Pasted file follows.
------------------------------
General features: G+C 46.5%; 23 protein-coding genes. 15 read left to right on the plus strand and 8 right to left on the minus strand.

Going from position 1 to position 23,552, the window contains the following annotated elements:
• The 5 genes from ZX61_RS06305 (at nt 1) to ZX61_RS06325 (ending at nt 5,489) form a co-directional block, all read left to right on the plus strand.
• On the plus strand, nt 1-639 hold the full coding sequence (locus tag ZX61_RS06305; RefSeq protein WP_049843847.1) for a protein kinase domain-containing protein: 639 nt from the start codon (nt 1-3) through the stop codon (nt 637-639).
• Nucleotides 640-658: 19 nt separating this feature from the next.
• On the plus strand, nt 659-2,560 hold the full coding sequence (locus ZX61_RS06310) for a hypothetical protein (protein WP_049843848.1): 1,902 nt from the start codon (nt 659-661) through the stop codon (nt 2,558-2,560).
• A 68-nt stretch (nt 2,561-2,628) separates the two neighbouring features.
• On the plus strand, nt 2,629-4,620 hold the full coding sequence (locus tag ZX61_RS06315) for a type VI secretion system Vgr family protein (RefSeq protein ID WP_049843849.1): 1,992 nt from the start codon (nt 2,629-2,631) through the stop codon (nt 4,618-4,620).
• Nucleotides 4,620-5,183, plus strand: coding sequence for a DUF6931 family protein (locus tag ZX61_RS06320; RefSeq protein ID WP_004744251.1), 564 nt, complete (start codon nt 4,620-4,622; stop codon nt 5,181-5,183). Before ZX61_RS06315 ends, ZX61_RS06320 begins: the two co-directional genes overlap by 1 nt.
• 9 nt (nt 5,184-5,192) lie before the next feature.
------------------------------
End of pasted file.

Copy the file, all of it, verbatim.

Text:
General features: G+C 46.5%; 23 protein-coding genes. 15 read left to right on the plus strand and 8 right to left on the minus strand.

Going from position 1 to position 23,552, the window contains the following annotated elements:
• The 5 genes from ZX61_RS06305 (at nt 1) to ZX61_RS06325 (ending at nt 5,489) form a co-directional block, all read left to right on the plus strand.
• On the plus strand, nt 1-639 hold the full coding sequence (locus tag ZX61_RS06305; RefSeq protein WP_049843847.1) for a protein kinase domain-containing protein: 639 nt from the start codon (nt 1-3) through the stop codon (nt 637-639).
• Nucleotides 640-658: 19 nt separating this feature from the next.
• On the plus strand, nt 659-2,560 hold the full coding sequence (locus ZX61_RS06310) for a hypothetical protein (protein WP_049843848.1): 1,902 nt from the start codon (nt 659-661) through the stop codon (nt 2,558-2,560).
• A 68-nt stretch (nt 2,561-2,628) separates the two neighbouring features.
• On the plus strand, nt 2,629-4,620 hold the full coding sequence (locus tag ZX61_RS06315) for a type VI secretion system Vgr family protein (RefSeq protein ID WP_049843849.1): 1,992 nt from the start codon (nt 2,629-2,631) through the stop codon (nt 4,618-4,620).
• Nucleotides 4,620-5,183, plus strand: coding sequence for a DUF6931 family protein (locus tag ZX61_RS06320; RefSeq protein ID WP_004744251.1), 564 nt, complete (start codon nt 4,620-4,622; stop codon nt 5,181-5,183). Before ZX61_RS06315 ends, ZX61_RS06320 begins: the two co-directional genes overlap by 1 nt.
• 9 nt (nt 5,184-5,192) lie before the next feature.